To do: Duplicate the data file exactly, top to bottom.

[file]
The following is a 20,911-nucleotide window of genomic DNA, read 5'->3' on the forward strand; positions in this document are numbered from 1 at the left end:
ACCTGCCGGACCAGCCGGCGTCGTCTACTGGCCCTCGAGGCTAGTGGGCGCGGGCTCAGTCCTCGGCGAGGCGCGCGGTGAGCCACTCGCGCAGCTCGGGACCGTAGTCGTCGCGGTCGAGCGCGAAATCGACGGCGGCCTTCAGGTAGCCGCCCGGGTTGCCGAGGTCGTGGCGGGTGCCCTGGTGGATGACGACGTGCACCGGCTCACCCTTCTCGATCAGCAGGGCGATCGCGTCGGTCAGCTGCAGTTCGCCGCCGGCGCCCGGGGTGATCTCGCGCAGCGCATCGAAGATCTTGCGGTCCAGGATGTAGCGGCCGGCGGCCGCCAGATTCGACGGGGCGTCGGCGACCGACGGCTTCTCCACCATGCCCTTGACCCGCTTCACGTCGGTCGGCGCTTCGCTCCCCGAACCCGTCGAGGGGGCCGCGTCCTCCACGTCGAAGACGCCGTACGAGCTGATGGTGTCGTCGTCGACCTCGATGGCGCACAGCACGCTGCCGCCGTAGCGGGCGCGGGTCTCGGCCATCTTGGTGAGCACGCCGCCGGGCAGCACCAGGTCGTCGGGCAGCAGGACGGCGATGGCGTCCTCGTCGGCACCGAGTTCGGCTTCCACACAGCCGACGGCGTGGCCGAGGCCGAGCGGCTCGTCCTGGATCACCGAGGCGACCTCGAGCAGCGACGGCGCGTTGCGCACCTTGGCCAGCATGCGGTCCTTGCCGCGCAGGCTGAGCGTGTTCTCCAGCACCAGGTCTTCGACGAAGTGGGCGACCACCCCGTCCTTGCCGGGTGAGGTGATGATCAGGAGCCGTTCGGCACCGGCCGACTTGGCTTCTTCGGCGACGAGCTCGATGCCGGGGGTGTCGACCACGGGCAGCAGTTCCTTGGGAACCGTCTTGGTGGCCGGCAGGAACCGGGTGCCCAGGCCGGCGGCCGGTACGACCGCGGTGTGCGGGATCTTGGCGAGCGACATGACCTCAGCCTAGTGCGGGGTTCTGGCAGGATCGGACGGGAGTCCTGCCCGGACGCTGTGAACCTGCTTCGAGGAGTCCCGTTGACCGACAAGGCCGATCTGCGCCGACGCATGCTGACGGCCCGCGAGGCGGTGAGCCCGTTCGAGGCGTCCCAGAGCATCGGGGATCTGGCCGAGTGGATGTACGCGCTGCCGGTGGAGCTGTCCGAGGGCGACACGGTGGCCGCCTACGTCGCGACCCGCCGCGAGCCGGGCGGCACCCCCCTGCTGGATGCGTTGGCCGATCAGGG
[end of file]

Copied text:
The following is a 20,911-nucleotide window of genomic DNA, read 5'->3' on the forward strand; positions in this document are numbered from 1 at the left end:
ACCTGCCGGACCAGCCGGCGTCGTCTACTGGCCCTCGAGGCTAGTGGGCGCGGGCTCAGTCCTCGGCGAGGCGCGCGGTGAGCCACTCGCGCAGCTCGGGACCGTAGTCGTCGCGGTCGAGCGCGAAATCGACGGCGGCCTTCAGGTAGCCGCCCGGGTTGCCGAGGTCGTGGCGGGTGCCCTGGTGGATGACGACGTGCACCGGCTCACCCTTCTCGATCAGCAGGGCGATCGCGTCGGTCAGCTGCAGTTCGCCGCCGGCGCCCGGGGTGATCTCGCGCAGCGCATCGAAGATCTTGCGGTCCAGGATGTAGCGGCCGGCGGCCGCCAGATTCGACGGGGCGTCGGCGACCGACGGCTTCTCCACCATGCCCTTGACCCGCTTCACGTCGGTCGGCGCTTCGCTCCCCGAACCCGTCGAGGGGGCCGCGTCCTCCACGTCGAAGACGCCGTACGAGCTGATGGTGTCGTCGTCGACCTCGATGGCGCACAGCACGCTGCCGCCGTAGCGGGCGCGGGTCTCGGCCATCTTGGTGAGCACGCCGCCGGGCAGCACCAGGTCGTCGGGCAGCAGGACGGCGATGGCGTCCTCGTCGGCACCGAGTTCGGCTTCCACACAGCCGACGGCGTGGCCGAGGCCGAGCGGCTCGTCCTGGATCACCGAGGCGACCTCGAGCAGCGACGGCGCGTTGCGCACCTTGGCCAGCATGCGGTCCTTGCCGCGCAGGCTGAGCGTGTTCTCCAGCACCAGGTCTTCGACGAAGTGGGCGACCACCCCGTCCTTGCCGGGTGAGGTGATGATCAGGAGCCGTTCGGCACCGGCCGACTTGGCTTCTTCGGCGACGAGCTCGATGCCGGGGGTGTCGACCACGGGCAGCAGTTCCTTGGGAACCGTCTTGGTGGCCGGCAGGAACCGGGTGCCCAGGCCGGCGGCCGGTACGACCGCGGTGTGCGGGATCTTGGCGAGCGACATGACCTCAGCCTAGTGCGGGGTTCTGGCAGGATCGGACGGGAGTCCTGCCCGGACGCTGTGAACCTGCTTCGAGGAGTCCCGTTGACCGACAAGGCCGATCTGCGCCGACGCATGCTGACGGCCCGCGAGGCGGTGAGCCCGTTCGAGGCGTCCCAGAGCATCGGGGATCTGGCCGAGTGGATGTACGCGCTGCCGGTGGAGCTGTCCGAGGGCGACACGGTGGCCGCCTACGTCGCGACCCGCCGCGAGCCGGGCGGCACCCCCCTGCTGGATGCGTTGGCCGATCAGGG